THE HERITAGE AND ARCHIVE CENTRE This project was initiated over three years ago by OS Alastair Ferguson who wished to create an attractive centre in which the archivist, Elspeth Griffiths, could continue her work.

Located in the old squash and fives courts next to the School Library, the centre provides some new sliding racking downstairs, that will allow the storage of much of the school archive material not held in the county archive offices in Kendal. Upstairs there is office and work space for volunteers and visitors, as well as displays which include about a dozen new panels covering the key points in the history of the school since 1525. We were delighted to welcome over 50 guests to the official opening and look forward to many more visitors to the centre in the future.

beyond the common room

Foundation News

THE HEADMASTER’S ANNUAL APPEAL The appeal for 2007 was asking for support for two major projects, the Evans House refurbishment and the Cricket Appeal. It was also seeking support for the new House Funds being established to provide financial support for boys and girls in each Senior School house and at Sedbergh Junior School. While there has been considerable investment in the Junior School since it was opened in 2002 there are still a number of developments we would like to see.

1525 SOCIETY The 1525 Society continues to go from strength to strength. The number of members currently stands at over 160 and we enjoyed seeing many of these and their guests at the three President’s lunches that were held in London, York and Edinburgh early last year. The 2007 lunches are planned for London on March 1st, Edinburgh on March 15th and Harrogate on March 16th. Michael Walsh, the President of the Society,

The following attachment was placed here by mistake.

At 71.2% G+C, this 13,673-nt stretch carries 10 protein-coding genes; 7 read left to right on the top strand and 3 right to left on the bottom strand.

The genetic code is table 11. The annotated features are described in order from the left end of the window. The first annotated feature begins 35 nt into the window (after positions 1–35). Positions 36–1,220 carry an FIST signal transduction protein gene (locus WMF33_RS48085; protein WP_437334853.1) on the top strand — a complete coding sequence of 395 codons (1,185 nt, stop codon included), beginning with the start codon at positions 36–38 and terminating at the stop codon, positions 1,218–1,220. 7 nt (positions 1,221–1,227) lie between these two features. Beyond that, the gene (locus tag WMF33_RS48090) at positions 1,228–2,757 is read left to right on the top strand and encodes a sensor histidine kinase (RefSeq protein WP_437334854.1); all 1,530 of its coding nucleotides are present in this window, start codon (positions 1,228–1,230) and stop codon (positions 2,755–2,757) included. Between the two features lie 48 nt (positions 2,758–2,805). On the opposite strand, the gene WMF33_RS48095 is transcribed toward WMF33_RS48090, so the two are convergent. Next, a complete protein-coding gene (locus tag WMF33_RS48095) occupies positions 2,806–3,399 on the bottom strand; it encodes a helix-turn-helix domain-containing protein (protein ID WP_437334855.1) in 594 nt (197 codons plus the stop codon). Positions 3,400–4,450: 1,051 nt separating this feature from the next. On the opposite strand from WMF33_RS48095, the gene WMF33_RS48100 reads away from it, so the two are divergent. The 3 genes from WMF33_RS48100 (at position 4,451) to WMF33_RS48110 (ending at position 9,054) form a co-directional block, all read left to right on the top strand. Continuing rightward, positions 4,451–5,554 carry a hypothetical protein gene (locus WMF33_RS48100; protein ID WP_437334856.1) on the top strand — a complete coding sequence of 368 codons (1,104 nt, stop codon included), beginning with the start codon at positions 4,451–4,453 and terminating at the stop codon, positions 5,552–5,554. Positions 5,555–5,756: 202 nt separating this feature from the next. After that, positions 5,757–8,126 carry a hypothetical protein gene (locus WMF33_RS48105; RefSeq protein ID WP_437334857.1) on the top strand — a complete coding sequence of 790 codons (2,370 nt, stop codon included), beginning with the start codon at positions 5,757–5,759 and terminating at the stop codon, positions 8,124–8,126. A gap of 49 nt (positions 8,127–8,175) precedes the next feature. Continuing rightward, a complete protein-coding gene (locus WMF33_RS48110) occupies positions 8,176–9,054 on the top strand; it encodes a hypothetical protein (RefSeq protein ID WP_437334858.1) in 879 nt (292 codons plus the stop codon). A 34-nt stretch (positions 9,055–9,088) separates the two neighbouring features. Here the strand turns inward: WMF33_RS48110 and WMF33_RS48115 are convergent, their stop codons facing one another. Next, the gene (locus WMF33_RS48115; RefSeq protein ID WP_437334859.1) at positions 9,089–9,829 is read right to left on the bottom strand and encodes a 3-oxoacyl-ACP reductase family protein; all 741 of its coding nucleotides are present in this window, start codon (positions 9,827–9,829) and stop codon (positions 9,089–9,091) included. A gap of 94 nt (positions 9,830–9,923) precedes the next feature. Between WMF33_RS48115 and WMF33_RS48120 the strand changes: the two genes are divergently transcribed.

Robin Davies.

We were delighted with several major donations that resulted from the appeal. The Sedgwick House fund received a huge boost from a grateful and very generous parent and one particular donation to the Cricket fund was enough to buy the new digital scoreboard as well as to help replace some of the old nets. Another OS with happy memories of playing cricket at Sedbergh also gave a large sum to assist with this appeal. These



donations or to extend their regular contributions to the Foundation. Laura had just completed her task when she was offered a job at Kendal’s Abbot Hall Art Gallery and Museum. We also welcomed two new Trustees, Charles Russam and Julian Newiss this year, bringing the total number of Trustees to thirteen while during the year we said farewell to Peter Donald, who retired after serving as a Trustee since the inception of the Foundation. Heritage & Archive Centre (before).


Heritage & Archive Centre (after).

SEDBERGH LONDON NETWORK This was an initiative of OS Edward Wild and the Foundation in 2003 which established a network of ‘younger’ London based OS who meet for an informal drink at a club or pub. It provides an opportunity to make some useful contacts with contemporaries that you may have lost touch with. Contact the Foundation office or log onto the website and sign up to the London Network mailing list. Information about the next event will be sent out to you.


By the time you read this the new Foundation website will be up and running at: and we hope you will enjoy reading about the current and past campaigns and future events and activities. It also provides a secure facility to donate online through charity website “Just” used by many major charities and for events such as the London Marathon. You can even set up regular monthly payments with gift aid on line.